Microsoft's announcement late on Monday that it will be buying Nokia's smartphone hardware division, including its Lumia brand, would seem to be the death knell for Windows Phone devices made by other third party companies. Currently, Samsung, HTC and Huawei are the only other businesses that make hardware that runs on Microsoft's mobile OS.
However, in an official blog post, Terry Myerson, the recently named head of Microsoft's Operating Systems division, claims that the company's purchase of Nokia's Lumia business " ... will help make the market for all Windows Phones, from Microsoft or our OEM partners." He added:
We have exciting ideas, and so do our OEM partners. Our partners bring innovation, diversity and scale to Windows. I’m always thrilled by the beautiful new device designs our partners are continually bringing to market. There’s a breadth of choice in form factor, finish and materials that deliver unique devices at a variety of price points. These devices feature innovative high resolution displays, audio, cameras, multi-finger touch screens, creative new hinge designs, new sensors, and other hardware enhancements that provide choice in the market and great experiences for users.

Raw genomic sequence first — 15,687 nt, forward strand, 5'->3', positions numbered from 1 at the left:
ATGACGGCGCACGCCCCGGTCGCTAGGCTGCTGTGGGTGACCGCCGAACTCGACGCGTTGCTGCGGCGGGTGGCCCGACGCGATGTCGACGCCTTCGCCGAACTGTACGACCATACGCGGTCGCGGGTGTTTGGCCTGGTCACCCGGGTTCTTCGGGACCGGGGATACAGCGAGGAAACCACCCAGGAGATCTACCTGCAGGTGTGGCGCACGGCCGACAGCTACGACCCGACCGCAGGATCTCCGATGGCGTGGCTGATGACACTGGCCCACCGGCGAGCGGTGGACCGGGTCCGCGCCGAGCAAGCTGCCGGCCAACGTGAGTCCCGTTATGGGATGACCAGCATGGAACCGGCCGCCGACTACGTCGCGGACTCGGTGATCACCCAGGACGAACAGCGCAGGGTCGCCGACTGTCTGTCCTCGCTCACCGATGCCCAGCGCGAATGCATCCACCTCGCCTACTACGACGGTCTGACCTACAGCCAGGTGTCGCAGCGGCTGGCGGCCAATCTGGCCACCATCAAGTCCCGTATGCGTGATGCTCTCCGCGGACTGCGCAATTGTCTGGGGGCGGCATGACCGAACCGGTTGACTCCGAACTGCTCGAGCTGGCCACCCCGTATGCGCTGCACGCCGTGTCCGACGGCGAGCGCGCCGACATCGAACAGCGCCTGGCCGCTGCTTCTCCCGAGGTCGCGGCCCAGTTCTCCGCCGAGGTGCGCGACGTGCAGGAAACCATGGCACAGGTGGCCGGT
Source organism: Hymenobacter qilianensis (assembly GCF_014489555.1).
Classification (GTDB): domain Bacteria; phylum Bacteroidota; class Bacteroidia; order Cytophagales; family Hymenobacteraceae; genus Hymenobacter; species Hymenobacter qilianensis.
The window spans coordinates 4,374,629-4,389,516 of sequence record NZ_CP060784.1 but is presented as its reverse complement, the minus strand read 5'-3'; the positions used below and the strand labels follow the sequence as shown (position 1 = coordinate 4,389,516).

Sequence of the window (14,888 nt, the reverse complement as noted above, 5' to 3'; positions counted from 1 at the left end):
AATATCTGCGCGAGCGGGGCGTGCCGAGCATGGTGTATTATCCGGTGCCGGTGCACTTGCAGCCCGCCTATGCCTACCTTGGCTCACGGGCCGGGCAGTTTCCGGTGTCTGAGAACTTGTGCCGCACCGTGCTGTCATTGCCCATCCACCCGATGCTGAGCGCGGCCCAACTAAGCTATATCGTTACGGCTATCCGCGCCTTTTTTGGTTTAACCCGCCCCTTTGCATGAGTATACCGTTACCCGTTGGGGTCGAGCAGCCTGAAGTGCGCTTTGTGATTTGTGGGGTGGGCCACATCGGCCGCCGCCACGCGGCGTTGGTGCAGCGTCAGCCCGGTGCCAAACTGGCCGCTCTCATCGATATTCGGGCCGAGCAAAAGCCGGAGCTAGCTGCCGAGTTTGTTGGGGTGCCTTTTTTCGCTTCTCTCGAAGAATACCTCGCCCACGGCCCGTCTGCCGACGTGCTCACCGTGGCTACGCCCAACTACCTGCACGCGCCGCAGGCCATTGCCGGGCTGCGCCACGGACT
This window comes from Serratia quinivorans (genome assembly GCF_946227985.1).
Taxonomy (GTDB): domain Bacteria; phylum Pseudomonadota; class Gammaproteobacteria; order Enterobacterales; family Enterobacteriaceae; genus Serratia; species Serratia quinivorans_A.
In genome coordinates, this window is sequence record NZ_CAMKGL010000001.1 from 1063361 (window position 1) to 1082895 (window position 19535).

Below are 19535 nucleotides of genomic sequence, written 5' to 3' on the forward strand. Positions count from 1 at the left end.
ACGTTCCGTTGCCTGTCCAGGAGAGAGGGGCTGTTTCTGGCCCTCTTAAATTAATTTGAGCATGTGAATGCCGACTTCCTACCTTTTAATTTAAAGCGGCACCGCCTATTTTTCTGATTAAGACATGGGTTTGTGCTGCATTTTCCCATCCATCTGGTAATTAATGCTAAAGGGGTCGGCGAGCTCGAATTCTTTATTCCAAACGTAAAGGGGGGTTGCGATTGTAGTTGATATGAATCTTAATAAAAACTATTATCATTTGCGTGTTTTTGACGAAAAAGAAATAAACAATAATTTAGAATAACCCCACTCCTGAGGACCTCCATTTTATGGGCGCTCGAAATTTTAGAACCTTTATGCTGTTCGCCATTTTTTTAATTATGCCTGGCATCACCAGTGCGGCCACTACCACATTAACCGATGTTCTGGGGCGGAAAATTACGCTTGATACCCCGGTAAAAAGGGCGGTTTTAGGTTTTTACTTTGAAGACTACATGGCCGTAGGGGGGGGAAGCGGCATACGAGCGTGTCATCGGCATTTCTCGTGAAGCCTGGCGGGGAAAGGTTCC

While that line of reasoning might work with Windows 8 and 8.1, which will be installed on a ton of new PCs made by many, many OEMs, we have some doubts about if this situation will stay the same with Windows Phone. Now that Microsoft will be acquiring the Lumia business from Nokia, there willl only be three OEMs left, and none of them have had the sales success for their Windows Phone products compared to Nokia's devices.
While Microsoft may state in public that Windows Phone will continue to be available to OEMs, the question is whether or not those companies will choose of their own accord to stop producing new products using that OS. Only time will tell.
Source: Microsoft | Image via Microsoft